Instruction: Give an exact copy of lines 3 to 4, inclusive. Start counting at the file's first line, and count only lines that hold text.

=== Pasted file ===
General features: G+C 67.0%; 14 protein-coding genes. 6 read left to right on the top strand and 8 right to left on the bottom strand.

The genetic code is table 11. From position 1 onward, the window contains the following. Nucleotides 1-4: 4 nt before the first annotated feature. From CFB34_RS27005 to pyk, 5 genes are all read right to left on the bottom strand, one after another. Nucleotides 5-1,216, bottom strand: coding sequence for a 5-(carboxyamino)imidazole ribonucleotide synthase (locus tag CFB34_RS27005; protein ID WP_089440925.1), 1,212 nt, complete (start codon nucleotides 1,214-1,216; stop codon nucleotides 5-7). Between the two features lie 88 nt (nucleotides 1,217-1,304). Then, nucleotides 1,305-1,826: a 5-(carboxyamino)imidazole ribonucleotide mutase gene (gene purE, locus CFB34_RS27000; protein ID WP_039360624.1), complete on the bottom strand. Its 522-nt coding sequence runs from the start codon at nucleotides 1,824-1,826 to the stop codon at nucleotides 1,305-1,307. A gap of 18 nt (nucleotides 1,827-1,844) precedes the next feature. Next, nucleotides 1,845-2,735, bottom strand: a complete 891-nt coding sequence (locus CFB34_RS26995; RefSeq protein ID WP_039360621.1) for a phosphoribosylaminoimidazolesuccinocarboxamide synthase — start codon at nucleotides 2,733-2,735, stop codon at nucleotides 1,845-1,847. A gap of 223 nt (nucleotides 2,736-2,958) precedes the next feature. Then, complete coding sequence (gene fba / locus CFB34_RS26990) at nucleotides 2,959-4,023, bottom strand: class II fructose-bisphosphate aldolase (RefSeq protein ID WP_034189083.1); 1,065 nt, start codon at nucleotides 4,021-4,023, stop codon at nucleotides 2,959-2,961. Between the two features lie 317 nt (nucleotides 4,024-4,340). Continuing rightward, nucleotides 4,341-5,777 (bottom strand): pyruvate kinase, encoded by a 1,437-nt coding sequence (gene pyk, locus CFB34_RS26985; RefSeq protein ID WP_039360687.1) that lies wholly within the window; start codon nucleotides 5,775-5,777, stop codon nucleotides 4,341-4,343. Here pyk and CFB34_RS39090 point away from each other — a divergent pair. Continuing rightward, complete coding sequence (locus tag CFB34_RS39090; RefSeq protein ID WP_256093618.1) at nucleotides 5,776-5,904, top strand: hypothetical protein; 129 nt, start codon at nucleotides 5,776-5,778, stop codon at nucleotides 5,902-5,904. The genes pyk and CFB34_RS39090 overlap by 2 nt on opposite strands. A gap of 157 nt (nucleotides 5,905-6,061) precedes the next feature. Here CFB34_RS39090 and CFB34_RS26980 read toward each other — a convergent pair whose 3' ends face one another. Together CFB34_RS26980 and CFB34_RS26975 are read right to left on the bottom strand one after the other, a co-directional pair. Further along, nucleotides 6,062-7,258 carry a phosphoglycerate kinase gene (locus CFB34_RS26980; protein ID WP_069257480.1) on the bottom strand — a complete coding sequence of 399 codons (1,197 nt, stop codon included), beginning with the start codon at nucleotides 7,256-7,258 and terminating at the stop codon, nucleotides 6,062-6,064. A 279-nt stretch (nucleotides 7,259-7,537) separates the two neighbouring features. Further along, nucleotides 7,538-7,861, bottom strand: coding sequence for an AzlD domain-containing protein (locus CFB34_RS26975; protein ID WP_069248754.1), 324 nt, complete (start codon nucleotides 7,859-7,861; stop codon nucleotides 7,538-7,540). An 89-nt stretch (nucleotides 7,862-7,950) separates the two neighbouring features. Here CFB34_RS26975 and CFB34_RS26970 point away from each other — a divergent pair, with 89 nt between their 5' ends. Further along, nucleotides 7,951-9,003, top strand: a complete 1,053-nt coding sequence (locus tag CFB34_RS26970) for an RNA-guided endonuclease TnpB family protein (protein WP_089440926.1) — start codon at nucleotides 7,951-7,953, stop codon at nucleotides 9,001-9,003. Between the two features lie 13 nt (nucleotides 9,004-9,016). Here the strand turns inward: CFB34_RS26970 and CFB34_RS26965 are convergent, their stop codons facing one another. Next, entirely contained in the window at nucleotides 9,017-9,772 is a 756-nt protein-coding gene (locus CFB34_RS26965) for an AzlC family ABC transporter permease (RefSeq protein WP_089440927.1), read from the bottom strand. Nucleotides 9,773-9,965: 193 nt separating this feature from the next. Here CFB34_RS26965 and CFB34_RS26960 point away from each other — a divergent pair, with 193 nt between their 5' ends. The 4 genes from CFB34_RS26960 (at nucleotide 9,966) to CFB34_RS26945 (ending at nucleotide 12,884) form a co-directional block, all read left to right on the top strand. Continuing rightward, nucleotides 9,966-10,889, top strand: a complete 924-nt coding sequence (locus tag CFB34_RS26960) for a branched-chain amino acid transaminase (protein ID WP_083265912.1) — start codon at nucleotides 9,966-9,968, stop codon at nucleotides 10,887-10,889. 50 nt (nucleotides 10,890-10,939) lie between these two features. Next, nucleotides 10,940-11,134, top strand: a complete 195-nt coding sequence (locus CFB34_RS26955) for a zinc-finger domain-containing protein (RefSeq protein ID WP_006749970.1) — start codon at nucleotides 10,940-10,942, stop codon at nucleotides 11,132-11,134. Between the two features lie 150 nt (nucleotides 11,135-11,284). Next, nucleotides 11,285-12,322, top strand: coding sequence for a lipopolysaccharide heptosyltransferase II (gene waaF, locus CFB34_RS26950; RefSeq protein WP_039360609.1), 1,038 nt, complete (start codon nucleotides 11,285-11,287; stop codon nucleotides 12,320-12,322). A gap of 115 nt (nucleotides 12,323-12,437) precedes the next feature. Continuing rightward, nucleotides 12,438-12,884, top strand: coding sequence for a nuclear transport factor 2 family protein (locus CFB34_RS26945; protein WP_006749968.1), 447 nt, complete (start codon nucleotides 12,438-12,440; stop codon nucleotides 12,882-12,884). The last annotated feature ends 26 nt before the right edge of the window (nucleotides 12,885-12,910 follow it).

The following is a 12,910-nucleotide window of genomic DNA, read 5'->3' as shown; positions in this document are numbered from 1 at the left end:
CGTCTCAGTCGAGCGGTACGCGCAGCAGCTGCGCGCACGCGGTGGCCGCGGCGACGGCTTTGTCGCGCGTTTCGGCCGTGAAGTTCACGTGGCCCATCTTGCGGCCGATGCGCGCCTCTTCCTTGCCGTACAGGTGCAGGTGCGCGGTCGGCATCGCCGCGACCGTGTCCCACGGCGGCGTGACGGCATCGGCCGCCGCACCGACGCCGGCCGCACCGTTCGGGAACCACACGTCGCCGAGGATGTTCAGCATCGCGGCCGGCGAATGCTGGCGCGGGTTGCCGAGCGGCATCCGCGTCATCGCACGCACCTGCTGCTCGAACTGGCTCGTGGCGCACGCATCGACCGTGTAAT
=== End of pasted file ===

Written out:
The following is a 12,910-nucleotide window of genomic DNA, read 5'->3' as shown; positions in this document are numbered from 1 at the left end:
CGTCTCAGTCGAGCGGTACGCGCAGCAGCTGCGCGCACGCGGTGGCCGCGGCGACGGCTTTGTCGCGCGTTTCGGCCGTGAAGTTCACGTGGCCCATCTTGCGGCCGATGCGCGCCTCTTCCTTGCCGTACAGGTGCAGGTGCGCGGTCGGCATCGCCGCGACCGTGTCCCACGGCGGCGTGACGGCATCGGCCGCCGCACCGACGCCGGCCGCACCGTTCGGGAACCACACGTCGCCGAGGATGTTCAGCATCGCGGCCGGCGAATGCTGGCGCGGGTTGCCGAGCGGCATCCGCGTCATCGCACGCACCTGCTGCTCGAACTGGCTCGTGGCGCACGCATCGACCGTGTAAT